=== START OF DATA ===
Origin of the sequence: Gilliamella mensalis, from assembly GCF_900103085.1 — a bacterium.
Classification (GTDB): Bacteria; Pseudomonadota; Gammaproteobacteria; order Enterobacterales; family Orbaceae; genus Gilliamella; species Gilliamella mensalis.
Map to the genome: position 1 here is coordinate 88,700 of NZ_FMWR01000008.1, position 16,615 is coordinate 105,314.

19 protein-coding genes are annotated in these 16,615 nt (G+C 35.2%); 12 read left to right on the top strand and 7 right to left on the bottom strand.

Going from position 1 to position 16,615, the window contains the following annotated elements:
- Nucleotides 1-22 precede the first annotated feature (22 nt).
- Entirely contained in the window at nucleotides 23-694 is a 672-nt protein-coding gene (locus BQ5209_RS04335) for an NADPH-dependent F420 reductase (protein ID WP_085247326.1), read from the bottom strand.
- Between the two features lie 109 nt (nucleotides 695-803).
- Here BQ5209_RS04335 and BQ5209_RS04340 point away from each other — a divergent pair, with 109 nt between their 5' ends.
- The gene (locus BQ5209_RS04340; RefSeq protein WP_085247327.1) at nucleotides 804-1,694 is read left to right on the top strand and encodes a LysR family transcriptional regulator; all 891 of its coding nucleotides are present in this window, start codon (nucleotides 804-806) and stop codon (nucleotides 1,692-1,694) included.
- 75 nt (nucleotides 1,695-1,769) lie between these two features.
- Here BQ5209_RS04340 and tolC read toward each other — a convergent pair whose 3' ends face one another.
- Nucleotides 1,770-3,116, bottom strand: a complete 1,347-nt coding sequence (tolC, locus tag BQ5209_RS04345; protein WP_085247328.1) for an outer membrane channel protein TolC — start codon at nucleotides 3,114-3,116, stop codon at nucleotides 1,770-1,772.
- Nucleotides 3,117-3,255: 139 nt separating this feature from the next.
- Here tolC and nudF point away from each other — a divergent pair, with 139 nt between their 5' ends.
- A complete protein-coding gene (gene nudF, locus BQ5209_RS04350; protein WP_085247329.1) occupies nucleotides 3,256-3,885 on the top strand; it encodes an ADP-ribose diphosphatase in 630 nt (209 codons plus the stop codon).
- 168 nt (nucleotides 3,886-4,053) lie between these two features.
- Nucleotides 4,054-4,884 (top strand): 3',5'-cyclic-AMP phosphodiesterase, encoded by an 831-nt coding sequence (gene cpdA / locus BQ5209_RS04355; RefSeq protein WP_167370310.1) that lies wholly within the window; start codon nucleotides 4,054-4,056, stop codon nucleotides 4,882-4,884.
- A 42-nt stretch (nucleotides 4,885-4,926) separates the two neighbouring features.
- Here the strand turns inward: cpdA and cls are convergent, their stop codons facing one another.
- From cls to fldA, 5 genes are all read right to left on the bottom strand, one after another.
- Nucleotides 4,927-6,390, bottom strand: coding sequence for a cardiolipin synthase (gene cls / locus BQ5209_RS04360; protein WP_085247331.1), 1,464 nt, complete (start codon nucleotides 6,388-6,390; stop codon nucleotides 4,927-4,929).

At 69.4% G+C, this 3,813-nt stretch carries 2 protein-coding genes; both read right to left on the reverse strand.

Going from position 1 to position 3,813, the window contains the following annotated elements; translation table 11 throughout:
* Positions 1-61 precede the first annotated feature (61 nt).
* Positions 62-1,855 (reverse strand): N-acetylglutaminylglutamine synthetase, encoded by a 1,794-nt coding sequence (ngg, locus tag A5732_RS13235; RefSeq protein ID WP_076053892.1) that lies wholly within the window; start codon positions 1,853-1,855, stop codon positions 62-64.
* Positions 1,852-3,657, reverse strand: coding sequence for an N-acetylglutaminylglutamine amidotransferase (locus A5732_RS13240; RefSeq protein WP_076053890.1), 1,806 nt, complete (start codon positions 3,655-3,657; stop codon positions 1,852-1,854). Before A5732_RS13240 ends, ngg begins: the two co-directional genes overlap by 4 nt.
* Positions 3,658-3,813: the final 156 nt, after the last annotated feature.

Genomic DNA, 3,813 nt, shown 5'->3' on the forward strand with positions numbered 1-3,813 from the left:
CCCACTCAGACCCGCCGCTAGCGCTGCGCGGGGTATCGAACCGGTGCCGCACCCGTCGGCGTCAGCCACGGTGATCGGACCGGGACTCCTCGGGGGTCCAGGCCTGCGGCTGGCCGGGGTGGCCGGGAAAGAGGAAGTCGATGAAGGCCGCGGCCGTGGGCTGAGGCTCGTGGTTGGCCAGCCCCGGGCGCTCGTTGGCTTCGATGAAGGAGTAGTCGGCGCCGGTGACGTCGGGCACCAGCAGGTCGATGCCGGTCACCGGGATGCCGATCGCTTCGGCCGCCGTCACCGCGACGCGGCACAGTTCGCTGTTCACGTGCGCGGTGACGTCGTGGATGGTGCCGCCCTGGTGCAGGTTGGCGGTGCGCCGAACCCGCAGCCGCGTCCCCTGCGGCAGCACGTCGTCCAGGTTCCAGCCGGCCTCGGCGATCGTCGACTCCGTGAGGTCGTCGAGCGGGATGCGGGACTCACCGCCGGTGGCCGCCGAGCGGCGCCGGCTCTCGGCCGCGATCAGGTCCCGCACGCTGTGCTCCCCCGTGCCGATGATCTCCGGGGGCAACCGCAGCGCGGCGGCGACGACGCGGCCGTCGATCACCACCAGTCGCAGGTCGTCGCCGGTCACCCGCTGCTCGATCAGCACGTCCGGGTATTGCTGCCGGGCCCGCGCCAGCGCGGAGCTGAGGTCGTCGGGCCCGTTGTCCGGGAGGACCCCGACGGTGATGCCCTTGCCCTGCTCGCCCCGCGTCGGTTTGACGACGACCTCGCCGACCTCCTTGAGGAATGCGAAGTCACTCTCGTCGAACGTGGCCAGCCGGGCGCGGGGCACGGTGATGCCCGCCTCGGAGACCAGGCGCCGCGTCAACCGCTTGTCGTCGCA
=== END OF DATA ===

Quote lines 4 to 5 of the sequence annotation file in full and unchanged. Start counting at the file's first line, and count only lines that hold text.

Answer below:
19 protein-coding genes are annotated in these 16,615 nt (G+C 35.2%); 12 read left to right on the top strand and 7 right to left on the bottom strand.

Going from position 1 to position 16,615, the window contains the following annotated elements: